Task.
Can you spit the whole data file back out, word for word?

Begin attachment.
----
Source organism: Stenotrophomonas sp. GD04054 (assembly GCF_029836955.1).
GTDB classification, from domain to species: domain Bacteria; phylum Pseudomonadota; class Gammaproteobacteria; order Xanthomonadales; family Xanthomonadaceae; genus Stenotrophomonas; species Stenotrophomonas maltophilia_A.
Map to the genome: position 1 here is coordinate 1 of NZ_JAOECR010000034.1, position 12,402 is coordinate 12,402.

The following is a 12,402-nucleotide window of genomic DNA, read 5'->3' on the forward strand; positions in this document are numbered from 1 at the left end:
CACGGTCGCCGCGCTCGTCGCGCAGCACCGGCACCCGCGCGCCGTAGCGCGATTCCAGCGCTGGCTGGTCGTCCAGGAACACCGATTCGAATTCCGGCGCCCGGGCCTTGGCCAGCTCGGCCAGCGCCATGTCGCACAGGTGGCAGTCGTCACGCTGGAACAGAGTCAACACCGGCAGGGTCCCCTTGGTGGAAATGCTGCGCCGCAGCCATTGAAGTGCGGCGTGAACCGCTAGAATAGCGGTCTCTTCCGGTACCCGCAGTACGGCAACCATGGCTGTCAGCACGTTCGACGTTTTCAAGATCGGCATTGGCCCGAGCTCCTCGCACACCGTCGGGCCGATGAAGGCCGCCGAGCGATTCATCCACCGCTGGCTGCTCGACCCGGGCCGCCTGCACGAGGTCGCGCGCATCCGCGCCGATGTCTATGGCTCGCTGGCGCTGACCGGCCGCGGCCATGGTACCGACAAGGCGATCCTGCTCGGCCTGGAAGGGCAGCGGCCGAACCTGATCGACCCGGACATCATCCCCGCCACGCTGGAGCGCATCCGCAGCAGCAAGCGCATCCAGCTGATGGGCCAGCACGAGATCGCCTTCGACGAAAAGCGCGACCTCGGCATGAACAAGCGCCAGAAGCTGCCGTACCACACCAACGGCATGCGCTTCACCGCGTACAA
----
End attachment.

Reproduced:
Source organism: Stenotrophomonas sp. GD04054 (assembly GCF_029836955.1).
GTDB classification, from domain to species: domain Bacteria; phylum Pseudomonadota; class Gammaproteobacteria; order Xanthomonadales; family Xanthomonadaceae; genus Stenotrophomonas; species Stenotrophomonas maltophilia_A.
Map to the genome: position 1 here is coordinate 1 of NZ_JAOECR010000034.1, position 12,402 is coordinate 12,402.

The following is a 12,402-nucleotide window of genomic DNA, read 5'->3' on the forward strand; positions in this document are numbered from 1 at the left end:
CACGGTCGCCGCGCTCGTCGCGCAGCACCGGCACCCGCGCGCCGTAGCGCGATTCCAGCGCTGGCTGGTCGTCCAGGAACACCGATTCGAATTCCGGCGCCCGGGCCTTGGCCAGCTCGGCCAGCGCCATGTCGCACAGGTGGCAGTCGTCACGCTGGAACAGAGTCAACACCGGCAGGGTCCCCTTGGTGGAAATGCTGCGCCGCAGCCATTGAAGTGCGGCGTGAACCGCTAGAATAGCGGTCTCTTCCGGTACCCGCAGTACGGCAACCATGGCTGTCAGCACGTTCGACGTTTTCAAGATCGGCATTGGCCCGAGCTCCTCGCACACCGTCGGGCCGATGAAGGCCGCCGAGCGATTCATCCACCGCTGGCTGCTCGACCCGGGCCGCCTGCACGAGGTCGCGCGCATCCGCGCCGATGTCTATGGCTCGCTGGCGCTGACCGGCCGCGGCCATGGTACCGACAAGGCGATCCTGCTCGGCCTGGAAGGGCAGCGGCCGAACCTGATCGACCCGGACATCATCCCCGCCACGCTGGAGCGCATCCGCAGCAGCAAGCGCATCCAGCTGATGGGCCAGCACGAGATCGCCTTCGACGAAAAGCGCGACCTCGGCATGAACAAGCGCCAGAAGCTGCCGTACCACACCAACGGCATGCGCTTCACCGCGTACAA